Browsing: Cusco

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By Richard Nisbet

Cusco Tales

Peru: Introduction to Cusco Tales An introduction to mostly true stories by a gringo who has had an ongoing love affair with the town for 28 years. Laced throughout with interesting and little-known tidbits of Inca history, as well as views of contemporary and ancient Cusco culture.

Cusco is not just a town; it is a place of God and man-made beauty. It is a crossroads, an experience. It is even a time machine of sorts. If you don’t know Cusco, you’re missing something. There’s no other place like it.

Ask anyone who’s been there. It is the oldest inhabited city in the Western Hemisphere. They now call it “The archaeological capital of America.” In Inca times they called Cusco “The Navel of the World.”

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00Paying homage to the sun in Peru
The emperor addresses his people in triumph as Inti Raymi draws to an end.
 
© JEREMY FERGUSON PHOTO

Inti Raymi – the annual Festival of the Sun – is a spectacular way of saying Happy New Year

Jeremy Ferguson
Special to the Star

Every June 24, Peru’s pre-Columbian past springs to life for Inti Raymi, Inca Festival of the Sun. It’s the most spectacular historical pageant in South America. Ask Bill Gates or actress Cameron Diaz, who were among last year’s throng of international guests.

Inti Raymi recreates the celebration of the winter solstice, the shortest day of the year, the beginning of the Sun God’s new cycle: Happy Inca New Year.

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By Rob McFarland
nzherald.co.nz

Cusco: Into thin air I’ve never been so apprehensive about getting off a plane. After spending most of the flight from Lima to Cusco reading about symptoms of altitude sickness, I am convinced I’m going to faint the second the door is opened.

I venture nervously out and take my first breath of oxygen-starved Cusco air. Then a second. And a third. The relief is palpable. I’m going to survive.

Even if you don’t share my morbid addiction to the Lonely Planet’s environmental hazards section, the spectacular descent through cloud-shrouded mountains into Cusco will leave you in little doubt that you’re now at a serious altitude – 3326m above sea level.

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Farms.com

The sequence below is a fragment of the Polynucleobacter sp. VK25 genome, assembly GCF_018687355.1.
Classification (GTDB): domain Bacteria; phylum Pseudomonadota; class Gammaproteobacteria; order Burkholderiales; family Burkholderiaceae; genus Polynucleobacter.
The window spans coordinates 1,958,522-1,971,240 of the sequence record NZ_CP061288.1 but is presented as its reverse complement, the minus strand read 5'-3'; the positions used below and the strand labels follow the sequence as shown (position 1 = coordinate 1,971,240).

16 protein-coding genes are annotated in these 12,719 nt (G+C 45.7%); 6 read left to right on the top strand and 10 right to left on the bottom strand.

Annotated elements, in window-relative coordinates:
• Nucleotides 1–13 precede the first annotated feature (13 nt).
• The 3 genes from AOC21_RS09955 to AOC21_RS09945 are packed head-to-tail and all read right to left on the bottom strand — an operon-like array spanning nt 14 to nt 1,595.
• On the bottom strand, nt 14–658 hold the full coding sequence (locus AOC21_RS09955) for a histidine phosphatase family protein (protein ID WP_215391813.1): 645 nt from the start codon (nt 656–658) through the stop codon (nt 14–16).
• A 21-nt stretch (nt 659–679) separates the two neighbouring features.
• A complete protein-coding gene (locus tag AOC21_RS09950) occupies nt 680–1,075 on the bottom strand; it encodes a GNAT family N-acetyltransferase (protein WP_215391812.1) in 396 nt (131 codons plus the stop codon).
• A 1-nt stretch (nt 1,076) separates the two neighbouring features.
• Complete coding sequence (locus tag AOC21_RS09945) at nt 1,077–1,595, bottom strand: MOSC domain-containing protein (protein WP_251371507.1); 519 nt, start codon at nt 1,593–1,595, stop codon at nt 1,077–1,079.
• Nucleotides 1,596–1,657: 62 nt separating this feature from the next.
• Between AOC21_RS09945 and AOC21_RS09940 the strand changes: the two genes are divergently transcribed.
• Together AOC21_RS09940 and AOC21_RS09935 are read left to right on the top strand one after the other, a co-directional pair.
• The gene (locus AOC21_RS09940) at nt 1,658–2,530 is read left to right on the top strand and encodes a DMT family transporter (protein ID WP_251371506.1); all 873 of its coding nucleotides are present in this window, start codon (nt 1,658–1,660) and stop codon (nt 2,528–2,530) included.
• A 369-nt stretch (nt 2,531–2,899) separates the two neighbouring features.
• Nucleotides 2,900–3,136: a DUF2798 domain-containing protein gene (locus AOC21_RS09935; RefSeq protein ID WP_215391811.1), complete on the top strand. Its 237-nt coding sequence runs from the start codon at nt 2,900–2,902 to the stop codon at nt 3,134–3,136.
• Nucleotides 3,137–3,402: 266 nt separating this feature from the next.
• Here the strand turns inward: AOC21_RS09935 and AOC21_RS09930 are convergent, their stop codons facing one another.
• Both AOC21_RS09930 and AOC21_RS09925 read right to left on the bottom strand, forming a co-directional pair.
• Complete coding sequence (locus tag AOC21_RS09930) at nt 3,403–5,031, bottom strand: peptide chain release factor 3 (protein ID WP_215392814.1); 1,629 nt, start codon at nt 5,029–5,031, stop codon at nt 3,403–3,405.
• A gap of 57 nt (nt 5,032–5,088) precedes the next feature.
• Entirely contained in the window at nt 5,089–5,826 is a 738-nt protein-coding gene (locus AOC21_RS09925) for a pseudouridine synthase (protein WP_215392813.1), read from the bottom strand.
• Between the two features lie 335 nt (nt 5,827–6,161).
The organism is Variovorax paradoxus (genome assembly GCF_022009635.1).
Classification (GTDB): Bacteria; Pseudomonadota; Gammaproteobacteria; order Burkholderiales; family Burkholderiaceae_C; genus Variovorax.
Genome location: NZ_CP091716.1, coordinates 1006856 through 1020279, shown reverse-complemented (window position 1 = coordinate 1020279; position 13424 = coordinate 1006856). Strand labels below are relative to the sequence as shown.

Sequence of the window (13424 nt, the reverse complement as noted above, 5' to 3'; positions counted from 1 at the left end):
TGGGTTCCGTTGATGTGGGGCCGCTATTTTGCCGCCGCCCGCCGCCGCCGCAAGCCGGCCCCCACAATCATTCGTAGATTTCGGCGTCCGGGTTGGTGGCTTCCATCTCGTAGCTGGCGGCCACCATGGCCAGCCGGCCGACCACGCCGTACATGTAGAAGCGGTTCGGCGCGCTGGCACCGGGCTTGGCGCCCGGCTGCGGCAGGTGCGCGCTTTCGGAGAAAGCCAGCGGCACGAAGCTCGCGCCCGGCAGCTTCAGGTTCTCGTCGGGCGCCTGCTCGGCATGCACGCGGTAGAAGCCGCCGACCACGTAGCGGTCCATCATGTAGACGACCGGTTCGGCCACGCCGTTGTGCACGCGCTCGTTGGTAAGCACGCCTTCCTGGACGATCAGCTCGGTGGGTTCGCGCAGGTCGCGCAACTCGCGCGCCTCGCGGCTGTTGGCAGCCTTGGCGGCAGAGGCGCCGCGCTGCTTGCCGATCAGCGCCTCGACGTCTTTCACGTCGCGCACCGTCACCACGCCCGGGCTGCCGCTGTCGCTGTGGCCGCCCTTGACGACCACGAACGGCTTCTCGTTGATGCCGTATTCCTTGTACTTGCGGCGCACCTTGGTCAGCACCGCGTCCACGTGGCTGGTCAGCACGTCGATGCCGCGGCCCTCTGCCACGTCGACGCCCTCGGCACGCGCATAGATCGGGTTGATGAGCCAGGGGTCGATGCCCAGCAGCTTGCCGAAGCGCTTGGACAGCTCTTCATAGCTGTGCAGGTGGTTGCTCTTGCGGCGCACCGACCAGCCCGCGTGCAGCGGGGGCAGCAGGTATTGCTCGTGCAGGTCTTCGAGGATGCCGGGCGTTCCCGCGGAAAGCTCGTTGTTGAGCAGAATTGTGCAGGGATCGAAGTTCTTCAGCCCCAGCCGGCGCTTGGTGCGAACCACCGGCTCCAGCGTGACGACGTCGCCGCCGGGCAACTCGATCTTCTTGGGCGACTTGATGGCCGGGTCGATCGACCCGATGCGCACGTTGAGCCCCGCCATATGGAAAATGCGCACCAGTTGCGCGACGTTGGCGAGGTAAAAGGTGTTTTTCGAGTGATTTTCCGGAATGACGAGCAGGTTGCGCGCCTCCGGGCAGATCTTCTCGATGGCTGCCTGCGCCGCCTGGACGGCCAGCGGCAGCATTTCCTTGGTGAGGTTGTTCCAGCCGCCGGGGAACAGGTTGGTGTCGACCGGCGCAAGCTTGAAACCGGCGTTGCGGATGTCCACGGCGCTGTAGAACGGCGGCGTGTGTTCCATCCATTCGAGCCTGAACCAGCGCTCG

00Amazing agricultural legacy in the Sacred Valley of Peru
Sacred Valley
© Farms.com

The Inca ruins defy description. Of Peru’s 30 million inhabitants, there is only one remote community, Queros, where 300 inhabitants remain of pure Inca blood. The rest of the population is now mostly Mestizo, which describes those with part Inca and part Spanish blood. While the Spanish conquistadors claimed military victory, it was actually diseases like smallpox and yellow fever introduced from Europe which weakened and destroyed the 17 million original Incas who dominated a vast territory stretching from Central America to Chile for 500 years from 1100 to 1600 AD.

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By Richard Nisbet

A Ridge to the Past of Cuzco, Peru I first came to Peru in 1975. I was brought here by a mystery. How could people who were supposedly primitive, Bronze-age people…. have made walls that look like this?
 
Later I read Thor Heyerdahl’s books on Easter Island and discovered that there was one remaining wall (and evidence of others that had fallen into the ocean) like those in and around Cusco.   And there were other commonalities between Easter Island and the Andean highlands. They both had the totora reed, the bottle gourd and the sweet potato.

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Kelly Hearn
National Geographic News

Ruins in Peru Ruins recently discovered in southern Peru could be the ancient "lost city" of Paititi, according to claims that are drawing serious but cautious response from experts.

The presumptive lost city, described in written records as a stone settlement adorned with gold statues, has long been a grail for explorers—as well as a lure for local tourism businesses.

A commonly cited legend claims that Paititi was built by the Inca hero Inkarri, who founded the city of Cusco before retreating into the jungle after Spanish conquerors arrived.

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Courtesy of

RUMBOS

In Search of the Snow Star, Cuzco, Peru

Flags representing Peru and the Tahuantinsuyo flutter at the head of hordes of pilgrims who have flocked from the Cuzco highlands to the Sinakara Valley near Mount Ausangate, to take part in one of the largest religious festivals in South America: the Festival of the Lord of Qoyllur Rit’i or the Snowstar.

We press on at dawn. The track rises and falls, a bone-jarring hike that has us sweating despite temperatures hovering below 5°C. The trail runs for a stiff 8 km, four hours of exhausting trudging from the village of Mahuayani to Qolquepunco, near Mount Ausangate.